Interest Rates vs Valuations

(This post is perhaps a year late in coming. If this had been written before the market corrections had happened, and an attentive reader would have changed their investment strategy by reading it, could have perhaps saved the said investor a few quid and likely would have bought be a beer or a cup of chai. Sadly I write this post after the blog and have probably foregone a well earn round of beverage. Nevertheless I hope to provide a framework that can be used by readers in navigating changing economic situation in the future.)

There is so much talk about interest rates affecting stock market valuations and as the market corrected consequent to interest rates going up, a colleague of mine asked me how does a change in interest rate affect stock market valuations. As part of that conversation I tried my best to explain the fundamental effects of interest rates on Discounted Cash Flow (DCF) valuations. However, I made a mental note to follow up with a blog post where I can explain this with some illustrations. This post is that follow up and intends to be read by anyone curious about the mathematic machinations that connect interest rates and stock market valuations. This post will need basic understanding of maths (such as compounding and discounting), but nothing more than what you might have learned at high school (or perhaps sooner).

If you are an experienced investor, it is time for you to give this post a pass. But if you are investor who have never wandered into the realm of the mathematics of company valuations, the next few minutes might prove a reasonable use of your time.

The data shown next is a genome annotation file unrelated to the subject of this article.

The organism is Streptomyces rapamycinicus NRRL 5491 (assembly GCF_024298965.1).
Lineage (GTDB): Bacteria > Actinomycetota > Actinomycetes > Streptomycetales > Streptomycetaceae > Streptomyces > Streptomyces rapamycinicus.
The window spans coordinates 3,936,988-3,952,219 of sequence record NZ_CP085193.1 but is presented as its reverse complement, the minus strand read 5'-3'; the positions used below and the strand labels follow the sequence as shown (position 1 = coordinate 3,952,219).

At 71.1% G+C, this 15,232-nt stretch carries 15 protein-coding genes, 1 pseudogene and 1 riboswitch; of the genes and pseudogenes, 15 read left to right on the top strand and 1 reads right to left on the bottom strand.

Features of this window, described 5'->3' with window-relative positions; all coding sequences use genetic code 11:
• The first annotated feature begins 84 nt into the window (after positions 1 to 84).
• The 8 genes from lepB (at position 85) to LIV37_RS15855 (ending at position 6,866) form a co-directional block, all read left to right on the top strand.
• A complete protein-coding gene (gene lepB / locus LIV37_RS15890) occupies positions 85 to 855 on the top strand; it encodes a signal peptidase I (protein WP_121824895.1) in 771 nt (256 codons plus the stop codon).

As we know that a dollar or pound today is more valuable than the same dollar or pound in the future. Hence cashflow that a company is expected to be generated in the future needs to be discounted to today. You do it by discounting it at Risk Free Rate (RFR)  - return that you could generate if you took no risk at all. At its core, DCF uses the expected future cash flows of a company and discounts them to today and you get valuation of a company. So when the interest rates change, then RFR changes and this impacts DCF calculations of every company out there. 

Note 1: Please note that DCF has many inputs, all of which are subjective and hence 2 analysts may value the same company differently. However, if interest rates change, both analysts will have to change that particular input to their analysis. This post specifically looks at how that one input. i.e. interest rates affect valuations. This post is not a tutorial in DCF - there are ample tutorials online that do a great job of teaching DCF to beginners. 

Note 2: Markets seldom trade a stock at what might be your estimation of the DCF. Market trades at the collective expectations, and behaviours of all investors and traders out there, and hence a stock might trade wildly different than what you think the company is valued at. However, the trends in price at which a stock will generally match the trend in your calculation of DCF, i.e. if your own DCF calculation of a company goes down after an interest rate change, it is very likely the stock is also down and vice versa. 

In this post I present an example company, primarily for purposes of illustration of DCF maths. In this company's case, the company has revenues that grow with time, and it has margins that improve with time. The company produces a profit every year and we are interested in calculating how much should the company be valued today. Terminal Value is the value of the company when it stops growing - all companies tend to either grow or shrink or stay in size with respect to market in different phases of their life.  Obviously investors need to take into account what phase the company is in and apply the right kind of calculations to value the company. In this illustration, the company I have conceived has an extremely rosy projection of growing for 5 years and then fall in line with broad economy growth.